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Few differences in grading proofs


If proof coins are legal tender and can be spent, how do you grade a proof coin that has been circulated?

Proof isn’t a grade. Instead it is a designation for a specific form of coin intended for collectors and made by a special process that gives it a different appearance than a regular circulating coin. Proof coins have their own grades, designated at PF-60 to PF-70. They roughly match the MS-60 to MS-70 (Mint State) grades for circulating coins or business strikes, as they are often called. A proof with wear would be considered an impaired proof.

 

Are Australia and New Zealand the only countries that have used both pennies and cents as denominations?

They are but two of several countries. The list starts with Australia and includes the Bahamas, Barbados, Bermuda, British Virgin Islands, Fiji, Guyana, Jamaica, New Zealand, Rhodesia, South Africa, Sierra Leone, Sri Lanka, Trinidad & Tobago and Zimbabwe.

 

How many of the state-chartered banks issued $10,000 notes?

The Girard Bank of Philadelphia is the only one to issue such a large note. The bank issued the notes in the 1830s and 1840s. James Haxby’s Standard Catalog of U.S. Obsolete Bank Notes, 1782-1866, shows a proof of the note.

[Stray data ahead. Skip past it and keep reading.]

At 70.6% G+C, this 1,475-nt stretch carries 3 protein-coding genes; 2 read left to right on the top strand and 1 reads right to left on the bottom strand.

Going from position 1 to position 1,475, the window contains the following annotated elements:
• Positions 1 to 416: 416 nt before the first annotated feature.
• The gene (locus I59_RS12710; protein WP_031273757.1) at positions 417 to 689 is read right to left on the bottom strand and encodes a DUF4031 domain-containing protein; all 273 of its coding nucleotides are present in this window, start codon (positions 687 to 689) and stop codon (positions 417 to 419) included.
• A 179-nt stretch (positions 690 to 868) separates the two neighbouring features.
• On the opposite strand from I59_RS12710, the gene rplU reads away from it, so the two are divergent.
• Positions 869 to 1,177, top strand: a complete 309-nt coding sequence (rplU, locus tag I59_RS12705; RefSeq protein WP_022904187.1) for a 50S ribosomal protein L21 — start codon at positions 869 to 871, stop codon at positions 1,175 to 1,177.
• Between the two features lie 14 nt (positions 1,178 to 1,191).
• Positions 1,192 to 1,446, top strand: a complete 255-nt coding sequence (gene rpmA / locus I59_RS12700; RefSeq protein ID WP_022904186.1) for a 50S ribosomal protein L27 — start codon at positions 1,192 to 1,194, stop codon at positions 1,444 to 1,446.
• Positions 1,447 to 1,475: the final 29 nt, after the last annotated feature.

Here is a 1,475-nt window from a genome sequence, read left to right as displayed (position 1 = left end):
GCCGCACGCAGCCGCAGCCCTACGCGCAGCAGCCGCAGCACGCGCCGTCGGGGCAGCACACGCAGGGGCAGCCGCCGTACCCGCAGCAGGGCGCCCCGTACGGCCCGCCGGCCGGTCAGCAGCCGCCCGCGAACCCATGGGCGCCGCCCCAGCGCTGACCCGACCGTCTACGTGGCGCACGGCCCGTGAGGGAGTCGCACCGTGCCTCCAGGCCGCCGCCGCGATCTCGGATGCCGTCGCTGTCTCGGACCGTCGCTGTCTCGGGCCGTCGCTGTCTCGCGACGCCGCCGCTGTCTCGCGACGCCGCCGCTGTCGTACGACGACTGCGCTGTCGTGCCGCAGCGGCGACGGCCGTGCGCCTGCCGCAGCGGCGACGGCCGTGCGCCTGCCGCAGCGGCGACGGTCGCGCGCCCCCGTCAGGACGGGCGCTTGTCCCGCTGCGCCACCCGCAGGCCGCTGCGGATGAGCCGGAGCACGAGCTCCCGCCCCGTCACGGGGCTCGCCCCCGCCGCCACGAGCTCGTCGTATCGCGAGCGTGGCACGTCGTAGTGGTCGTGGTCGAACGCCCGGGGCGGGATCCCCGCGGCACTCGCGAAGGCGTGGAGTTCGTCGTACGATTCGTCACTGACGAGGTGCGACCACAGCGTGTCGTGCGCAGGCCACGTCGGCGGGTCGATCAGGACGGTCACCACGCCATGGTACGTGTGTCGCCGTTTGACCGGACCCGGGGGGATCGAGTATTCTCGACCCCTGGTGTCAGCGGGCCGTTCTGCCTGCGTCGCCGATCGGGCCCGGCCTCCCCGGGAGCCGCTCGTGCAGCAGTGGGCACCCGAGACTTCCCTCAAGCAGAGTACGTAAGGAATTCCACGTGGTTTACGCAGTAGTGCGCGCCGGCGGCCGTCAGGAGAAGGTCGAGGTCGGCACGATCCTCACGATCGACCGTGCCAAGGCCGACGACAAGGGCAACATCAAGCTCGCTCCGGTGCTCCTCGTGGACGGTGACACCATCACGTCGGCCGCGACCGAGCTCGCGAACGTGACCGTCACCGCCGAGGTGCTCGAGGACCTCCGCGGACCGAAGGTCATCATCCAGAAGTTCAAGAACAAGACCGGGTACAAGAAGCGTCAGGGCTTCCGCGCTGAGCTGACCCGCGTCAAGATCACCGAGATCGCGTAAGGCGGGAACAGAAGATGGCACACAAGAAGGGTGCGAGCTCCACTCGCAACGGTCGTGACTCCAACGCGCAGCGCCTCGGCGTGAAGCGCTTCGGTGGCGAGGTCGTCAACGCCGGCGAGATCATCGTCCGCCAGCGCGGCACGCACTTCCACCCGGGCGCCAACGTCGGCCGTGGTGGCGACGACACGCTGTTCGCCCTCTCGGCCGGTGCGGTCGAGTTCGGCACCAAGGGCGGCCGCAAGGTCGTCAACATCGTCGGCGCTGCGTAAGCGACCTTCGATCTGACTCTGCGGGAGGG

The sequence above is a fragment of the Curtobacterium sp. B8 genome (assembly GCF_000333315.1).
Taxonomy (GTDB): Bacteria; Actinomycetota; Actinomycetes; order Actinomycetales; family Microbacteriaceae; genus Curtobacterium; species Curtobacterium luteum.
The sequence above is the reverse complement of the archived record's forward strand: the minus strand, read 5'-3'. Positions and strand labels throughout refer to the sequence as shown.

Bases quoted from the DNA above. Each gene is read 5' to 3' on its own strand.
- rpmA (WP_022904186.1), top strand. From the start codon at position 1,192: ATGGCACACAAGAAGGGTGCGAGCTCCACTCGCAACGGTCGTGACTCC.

What’s the story on coins of Colombia with an “NR” mintmark?

“NR” or “NORO” designates the Province of Nuevo Reino, in which Santa Fe, now Bogata, is located. The mint was at Santa Fe.

 

Why do early Mexican and South American coins have three or four letter mintmarks?

The letters designate two things. The mintmark is one, shown by either one or two letters. The other one or two letters are the assayer’s initials. In the early mints, the assayer’s job was important, and dangerous. A coin found with an assayer’s initials that was underweight or had the wrong mix for the alloy could cost him his life.

 

What is the early history of the two-headed eagle on Russian and Austrian coins?

The double headed eagle traces back to the Hittites, who used it as a symbol of power from 1740-1190 B.C. The Roman Emperor Theodore Lascarius (1206-1222 A.D.) also used it for the same purpose, and then it was adopted by Austrias Sigismund in 1368-1437.

 

Were many 1900 Lafayette commemorative dollars melted in World War II?

The Treasury melted 14,000 unsold coins in 1945. That leaves a mintage of 36,026.

 

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This article was originally printed in Numismatic News Express. >> Subscribe today

 

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One Response to Few differences in grading proofs

  1. badon says:

    Proof isn’t a designation either. It’s a type. Numismatic dark ages! Career numismatists don’t understand the basics of numismatics, any more than an medieval alchemist understood the basics of chemistry.

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